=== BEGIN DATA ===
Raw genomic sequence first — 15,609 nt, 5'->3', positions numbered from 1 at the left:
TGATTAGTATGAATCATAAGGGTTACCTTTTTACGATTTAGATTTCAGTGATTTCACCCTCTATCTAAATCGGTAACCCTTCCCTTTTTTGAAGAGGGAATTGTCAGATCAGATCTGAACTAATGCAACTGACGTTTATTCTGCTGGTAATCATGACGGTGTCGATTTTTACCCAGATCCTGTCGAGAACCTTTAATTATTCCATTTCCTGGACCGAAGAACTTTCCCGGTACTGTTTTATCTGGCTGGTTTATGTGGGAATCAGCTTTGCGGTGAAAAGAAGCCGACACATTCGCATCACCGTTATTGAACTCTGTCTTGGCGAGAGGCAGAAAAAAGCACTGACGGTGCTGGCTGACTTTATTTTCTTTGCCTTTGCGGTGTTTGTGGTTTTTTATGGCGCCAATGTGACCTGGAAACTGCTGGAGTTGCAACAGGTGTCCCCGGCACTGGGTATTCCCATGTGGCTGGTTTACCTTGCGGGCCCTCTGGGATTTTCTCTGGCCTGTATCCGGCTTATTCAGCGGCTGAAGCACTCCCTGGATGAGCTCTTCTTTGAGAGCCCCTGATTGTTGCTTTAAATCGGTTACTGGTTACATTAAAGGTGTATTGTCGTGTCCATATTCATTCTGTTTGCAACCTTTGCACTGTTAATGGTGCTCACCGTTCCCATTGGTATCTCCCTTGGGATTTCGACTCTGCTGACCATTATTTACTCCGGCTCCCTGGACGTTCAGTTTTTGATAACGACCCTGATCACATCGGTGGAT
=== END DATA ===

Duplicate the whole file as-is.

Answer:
Raw genomic sequence first — 15,609 nt, 5'->3', positions numbered from 1 at the left:
TGATTAGTATGAATCATAAGGGTTACCTTTTTACGATTTAGATTTCAGTGATTTCACCCTCTATCTAAATCGGTAACCCTTCCCTTTTTTGAAGAGGGAATTGTCAGATCAGATCTGAACTAATGCAACTGACGTTTATTCTGCTGGTAATCATGACGGTGTCGATTTTTACCCAGATCCTGTCGAGAACCTTTAATTATTCCATTTCCTGGACCGAAGAACTTTCCCGGTACTGTTTTATCTGGCTGGTTTATGTGGGAATCAGCTTTGCGGTGAAAAGAAGCCGACACATTCGCATCACCGTTATTGAACTCTGTCTTGGCGAGAGGCAGAAAAAAGCACTGACGGTGCTGGCTGACTTTATTTTCTTTGCCTTTGCGGTGTTTGTGGTTTTTTATGGCGCCAATGTGACCTGGAAACTGCTGGAGTTGCAACAGGTGTCCCCGGCACTGGGTATTCCCATGTGGCTGGTTTACCTTGCGGGCCCTCTGGGATTTTCTCTGGCCTGTATCCGGCTTATTCAGCGGCTGAAGCACTCCCTGGATGAGCTCTTCTTTGAGAGCCCCTGATTGTTGCTTTAAATCGGTTACTGGTTACATTAAAGGTGTATTGTCGTGTCCATATTCATTCTGTTTGCAACCTTTGCACTGTTAATGGTGCTCACCGTTCCCATTGGTATCTCCCTTGGGATTTCGACTCTGCTGACCATTATTTACTCCGGCTCCCTGGACGTTCAGTTTTTGATAACGACCCTGATCACATCGGTGGAT